Still, drill down into the science of these studies and it’s hard to believe that HRT is ‘absolutely safe’.
For scientists such as Klim Macpherson, professor of epidemiology at Oxford University who worked on the MWS, the NICE guidelines mean women will be misled into thinking HRT is completely safe when the evidence shows otherwise. Indeed, when deciding – with your GP, of course – whether or not to take HRT, there are factors to consider.
Women who take combined HRT for five years have double the risk of breast cancer compared to non-users and if they use HRT for over ten years, their risk is even higher. But in real numbers, the risk is still relatively small
The first is the length of time you spend on it, as most of the risks in the studies seem to be in women taking the drugs for five years or more. The MWS study results suggested that women who take combined HRT for five years have double the risk of breast cancer compared to non-users, and if they use HRT for over ten years, their risk is even higher, says Cancer Research UK. But in real numbers, the risk is still relatively small. If 1000 women start taking HRT at age 50 for five years, two more will get breast cancer, one more will get ovarian cancer, and avoiding HRT could prevent 1700 cancer cases a year.
The 2015 Lancet research looked at 52 previous studies on ovarian cancer risk and HRT – some unpublished – and found that one woman in every 1000 over 50 who uses HRT for five years will get ovarian cancer and one in 1700 will die from it (but risk goes back down over time once she stops taking it).
Conversely, the WHI found that taking HRT reduces the risk of osteoporotic fractures and also of developing bowel cancer. ‘Few of us would recommend you go on HRT long-term, that is, for longer than five years,’ says Professor Grossman. ‘Having said that, I have patients in their 60s and they don’t want to stop and frankly if they know the possible risks and they are happy to take it, I would say continue it.’
Professor Macpherson suggests trying to stop every now and again to see if symptoms come back. ‘I’ve advised many women to take it for a year and then stop and they may discover they don’t have symptoms anymore, though it’s very variable from woman to woman how long she will have symptoms.’ Dr Helen Stokes Lampard, a GP specialising in women’s health and spokesperson for the Royal College of GPs believes in prescribing ‘the lowest dose of HRT for the shortest time,’ and always advises women to talk to their doctor about the risks once they have been on the drugs for about a two years and then ‘taper’ their dose when coming off. ‘Your body will miss the oestrogen so make sure you do it gradually, ideally in the winter months when its cooler, to let nature help you,’ she says.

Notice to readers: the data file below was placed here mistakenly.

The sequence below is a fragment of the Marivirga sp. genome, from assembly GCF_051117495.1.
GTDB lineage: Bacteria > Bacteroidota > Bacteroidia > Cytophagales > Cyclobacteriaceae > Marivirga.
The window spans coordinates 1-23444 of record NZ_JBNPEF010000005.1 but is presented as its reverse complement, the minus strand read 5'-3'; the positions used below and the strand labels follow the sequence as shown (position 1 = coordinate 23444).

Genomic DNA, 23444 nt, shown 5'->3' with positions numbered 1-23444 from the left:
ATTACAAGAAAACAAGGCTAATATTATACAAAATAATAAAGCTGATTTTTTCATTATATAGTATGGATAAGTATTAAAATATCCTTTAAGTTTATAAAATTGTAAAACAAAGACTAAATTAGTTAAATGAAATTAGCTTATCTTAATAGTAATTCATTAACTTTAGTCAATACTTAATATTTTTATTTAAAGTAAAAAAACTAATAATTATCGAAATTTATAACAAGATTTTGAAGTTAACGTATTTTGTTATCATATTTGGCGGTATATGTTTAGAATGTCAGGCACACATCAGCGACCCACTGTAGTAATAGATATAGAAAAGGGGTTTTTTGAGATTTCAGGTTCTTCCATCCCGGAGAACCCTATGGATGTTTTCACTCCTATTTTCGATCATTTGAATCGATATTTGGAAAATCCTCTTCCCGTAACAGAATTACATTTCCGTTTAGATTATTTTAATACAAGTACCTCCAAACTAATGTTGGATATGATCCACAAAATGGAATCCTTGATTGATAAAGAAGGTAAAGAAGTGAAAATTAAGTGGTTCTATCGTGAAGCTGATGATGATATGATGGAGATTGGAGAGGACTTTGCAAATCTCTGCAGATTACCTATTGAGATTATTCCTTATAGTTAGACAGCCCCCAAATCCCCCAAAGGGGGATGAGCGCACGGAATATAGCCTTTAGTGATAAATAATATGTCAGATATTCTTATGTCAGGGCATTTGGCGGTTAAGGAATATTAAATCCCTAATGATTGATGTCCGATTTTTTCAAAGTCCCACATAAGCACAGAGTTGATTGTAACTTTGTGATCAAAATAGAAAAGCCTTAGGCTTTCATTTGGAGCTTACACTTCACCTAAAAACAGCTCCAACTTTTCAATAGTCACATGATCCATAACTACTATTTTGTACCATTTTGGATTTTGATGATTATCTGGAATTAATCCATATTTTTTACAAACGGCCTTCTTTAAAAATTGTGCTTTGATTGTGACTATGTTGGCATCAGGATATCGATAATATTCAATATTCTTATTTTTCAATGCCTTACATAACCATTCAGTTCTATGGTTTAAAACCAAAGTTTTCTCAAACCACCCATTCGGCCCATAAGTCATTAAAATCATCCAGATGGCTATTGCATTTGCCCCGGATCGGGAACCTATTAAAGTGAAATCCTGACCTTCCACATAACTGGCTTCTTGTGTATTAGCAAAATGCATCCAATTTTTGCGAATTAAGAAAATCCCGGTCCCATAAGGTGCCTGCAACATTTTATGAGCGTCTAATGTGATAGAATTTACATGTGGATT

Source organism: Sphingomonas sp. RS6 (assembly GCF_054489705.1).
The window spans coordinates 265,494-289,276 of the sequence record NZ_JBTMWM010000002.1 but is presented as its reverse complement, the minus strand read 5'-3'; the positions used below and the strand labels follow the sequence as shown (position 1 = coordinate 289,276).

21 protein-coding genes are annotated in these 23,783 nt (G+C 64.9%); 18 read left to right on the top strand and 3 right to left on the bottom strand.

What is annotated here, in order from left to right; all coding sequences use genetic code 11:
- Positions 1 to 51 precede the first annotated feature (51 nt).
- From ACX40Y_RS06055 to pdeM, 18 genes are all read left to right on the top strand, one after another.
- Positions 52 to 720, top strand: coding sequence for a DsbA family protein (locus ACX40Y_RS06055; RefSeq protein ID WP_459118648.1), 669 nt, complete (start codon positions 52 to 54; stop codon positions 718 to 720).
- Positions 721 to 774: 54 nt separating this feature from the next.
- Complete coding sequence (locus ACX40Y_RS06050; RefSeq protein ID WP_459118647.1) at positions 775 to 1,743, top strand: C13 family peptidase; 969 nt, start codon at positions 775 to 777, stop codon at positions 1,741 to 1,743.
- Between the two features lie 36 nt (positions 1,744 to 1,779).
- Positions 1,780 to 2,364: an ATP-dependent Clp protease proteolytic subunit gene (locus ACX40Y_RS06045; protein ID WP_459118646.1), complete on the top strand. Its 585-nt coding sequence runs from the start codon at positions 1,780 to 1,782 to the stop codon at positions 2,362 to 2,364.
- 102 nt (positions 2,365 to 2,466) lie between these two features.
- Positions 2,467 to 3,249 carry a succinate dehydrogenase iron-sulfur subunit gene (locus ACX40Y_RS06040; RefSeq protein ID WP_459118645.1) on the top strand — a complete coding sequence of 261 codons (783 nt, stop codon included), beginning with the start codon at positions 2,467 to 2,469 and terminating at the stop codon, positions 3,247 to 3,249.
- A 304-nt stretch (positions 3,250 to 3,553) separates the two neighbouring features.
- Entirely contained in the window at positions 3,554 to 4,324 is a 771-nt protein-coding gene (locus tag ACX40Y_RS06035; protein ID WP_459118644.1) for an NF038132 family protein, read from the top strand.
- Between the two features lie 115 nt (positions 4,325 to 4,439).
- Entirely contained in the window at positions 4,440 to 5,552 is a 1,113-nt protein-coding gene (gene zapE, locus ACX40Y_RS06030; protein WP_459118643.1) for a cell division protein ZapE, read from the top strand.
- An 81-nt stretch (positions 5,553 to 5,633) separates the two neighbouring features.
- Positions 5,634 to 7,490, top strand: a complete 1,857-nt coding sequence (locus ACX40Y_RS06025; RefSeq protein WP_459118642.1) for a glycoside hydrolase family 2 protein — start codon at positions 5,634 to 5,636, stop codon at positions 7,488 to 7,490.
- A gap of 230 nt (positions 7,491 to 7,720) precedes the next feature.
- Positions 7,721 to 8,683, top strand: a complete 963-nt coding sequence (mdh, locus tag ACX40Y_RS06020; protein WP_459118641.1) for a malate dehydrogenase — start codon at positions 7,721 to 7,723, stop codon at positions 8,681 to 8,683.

Right up to the age of 60, and for many women even after age 60 – the benefits [of HRT] outweigh the risks
Your age is also a factor. ‘It’s perfectly fine to start HRT for the first time after your periods stop, but the key is not to wait until more than ten years after menopause before thinking about starting HRT,’ says Dr Currie. ‘Right up to the age of 60, regardless of when HRT was started – and for many women even after age 60 – the benefits outweigh the risks.’ According to the NICE guidelines, HRT does not increase the risk of developing heart disease if you take it before 60, and the evidence is mixed when it comes to HRT and the risk of heart disease. While the WHI found an increased risk of heart disease, a subsequent 2012 study in the British Medical Journal found that taking HRT cut the risk of dying after a heart attack by half, as estrogen can provide a protective effect against heart disease in women.
So what else might it benefit?
‘HRT is the one thing that can benefit almost every element of symptoms you get from the menopause because it’s replacing the oestrogen, the one thing your body is missing and causing these symptoms,’ says Dr Stokes Lampard. HRT is prescribed in combinations of oestrogen and progesterone or oestrogen only (for women who have had hysterectomies) and is administered as pills, patches and creams.
‘The strongest evidence is for hot flashes and vaginal dryness, but we also know that psychological symptoms such as tiredness, brain fog and irritability can be helped by HRT as well. Women who take the HRT for the flushes often come back and say to me ‘thank you so much I feel happier, I feel more positive, more confident, I’m sleeping again.’